Advisor: It is important that the student artist be guided in selecting areas of study during the MFA program to strengthen their practice. Insights about my student’s talent, inspiration, philosophies, which are the underpinning of why they create what they create is something gained through discussion of ideas and how they are conveyed through the art work they create. Through critiques, discussion, and individual tutorials, I gain insights to suggest course work, research topics, readings, and experiences that will inform them as artists.

Coach: I feel that positive reinforcement and trust is at the foundation of any mentor/mentee relationship.  My style is to meet individually when I feel a graduate student needs to be encouraged or needs feedback on a new direction. I often speak to them about their strengths and what needs to be strengthened in their work. Change needs support, experimentation although encouraged can be uncomfortable. It is during these times that I step forward and coach.

Strategist: I hope to make the MFA students aware of resources and opportunities so that they can become self-sufficient as artists. I continue to suggest career steps, and keep the flow of opportunities forthcoming. I often discuss future career strategies, privately with a student. I support each of them through letters of recommendation as well as reviewing their applications.

Critic: I offer honest feedback about art work, during the process of making a piece as well as when it is completed. I also help students select works for a portfolio to be used for an application. I have also offered critical feedback to alumni for work following graduation when asked.

Editor: Visual artists are often uncomfortable expressing themselves in writing. However, writing needs to become a secondary skill for today’s artists. I set the benchmark for written material through required writing assignments. I meet with the student to provide editorial feedback. I suggest research publications, and often facilitate public presentations and workshops so that they gain proficiencies in these areas.

Leadership Counselor: The MFA students take a leadership role as the officers of our highly active student organization H.O.T. Clay. I have served as the faculty advisor for H.O.T. Clay for the past four years, 2013-2017. I mentor the officers about policy, activities, funding raising, their visiting artist program and “Currents’ their national juried exhibition. Leading this student group has been described as a vital experience in establishing leadership skills needed to work in a business or academic setting.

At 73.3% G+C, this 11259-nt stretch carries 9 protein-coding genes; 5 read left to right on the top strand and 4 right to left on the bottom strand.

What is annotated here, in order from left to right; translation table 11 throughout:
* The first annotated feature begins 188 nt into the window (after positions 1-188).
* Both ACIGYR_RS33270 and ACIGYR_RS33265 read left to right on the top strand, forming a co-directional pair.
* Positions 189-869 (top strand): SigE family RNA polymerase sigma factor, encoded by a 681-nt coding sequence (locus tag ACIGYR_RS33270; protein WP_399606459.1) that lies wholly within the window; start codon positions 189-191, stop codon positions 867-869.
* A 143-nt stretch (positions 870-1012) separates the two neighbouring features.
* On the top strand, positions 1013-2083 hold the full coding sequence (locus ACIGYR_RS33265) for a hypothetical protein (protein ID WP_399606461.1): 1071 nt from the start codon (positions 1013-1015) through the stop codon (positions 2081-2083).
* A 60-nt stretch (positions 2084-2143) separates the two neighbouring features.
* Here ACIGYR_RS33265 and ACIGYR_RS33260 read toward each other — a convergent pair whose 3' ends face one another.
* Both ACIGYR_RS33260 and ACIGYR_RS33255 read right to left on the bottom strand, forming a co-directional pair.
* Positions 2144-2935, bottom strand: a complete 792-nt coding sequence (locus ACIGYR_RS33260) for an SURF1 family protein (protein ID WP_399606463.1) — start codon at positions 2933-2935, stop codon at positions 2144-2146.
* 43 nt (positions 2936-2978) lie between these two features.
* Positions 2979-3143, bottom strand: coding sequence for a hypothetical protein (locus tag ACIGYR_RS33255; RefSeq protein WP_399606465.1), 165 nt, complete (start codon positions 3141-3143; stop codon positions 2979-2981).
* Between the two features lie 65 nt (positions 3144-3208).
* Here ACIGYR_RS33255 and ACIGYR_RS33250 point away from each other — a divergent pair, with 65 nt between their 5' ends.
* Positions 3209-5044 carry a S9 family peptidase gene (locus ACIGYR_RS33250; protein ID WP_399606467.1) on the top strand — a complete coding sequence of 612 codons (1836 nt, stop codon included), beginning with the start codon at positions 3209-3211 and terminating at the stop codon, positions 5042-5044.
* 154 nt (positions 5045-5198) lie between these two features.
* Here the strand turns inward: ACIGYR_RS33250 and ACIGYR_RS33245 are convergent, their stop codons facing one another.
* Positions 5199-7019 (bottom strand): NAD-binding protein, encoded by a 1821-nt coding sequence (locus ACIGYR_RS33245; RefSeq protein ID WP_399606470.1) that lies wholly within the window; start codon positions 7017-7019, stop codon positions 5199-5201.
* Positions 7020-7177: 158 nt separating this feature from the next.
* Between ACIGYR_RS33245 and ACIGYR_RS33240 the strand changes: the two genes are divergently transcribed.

MFA alumni artists I have mentored have gone on to initiate the first Figurative Association Symposium at the Arrowmont School of Arts and Crafts, and to found The Socially Engaged Craft Collective https://sociallyengagedcraftcollective.org/. Mentees’ successes include professorships at Florida Atlantic University, University of Texas at San Antonio, Kennesaw State University, Gulf Coast State College, Florida State College at Jacksonville, Northland Pioneer College. They have been awarded residencies at the International Research Center at Guldagergaard, Arrowmont School of Arts and Crafts, Archie Bray Foundation, Houston Center for Contemporary Crafts, the Red Lodge, Mesa, Roswell, and Lux Art Centers. They have been recognized by NCECA as Emerging Talents, as NCECA Graduate Fellowship winners, and took the top prize in the NCECA Student Juried exhibition last year. My students have been published in Ceramics Monthly magazine, Ceramics Arts Daily, and Ceramics: Art and Perception. They are juried members of the national online resource for contemporary ceramic art; www.artaxis.org. MFA students that I have mentored have received ThinkTank Emerging Educator’s Fellowships plus scholarships from the Albert K. Murray Foundation, and the UF Women’s Club. They have regularly been awarded scholarships to attend summer programs at Watershed, Penland, Arrowmont and Anderson Ranch.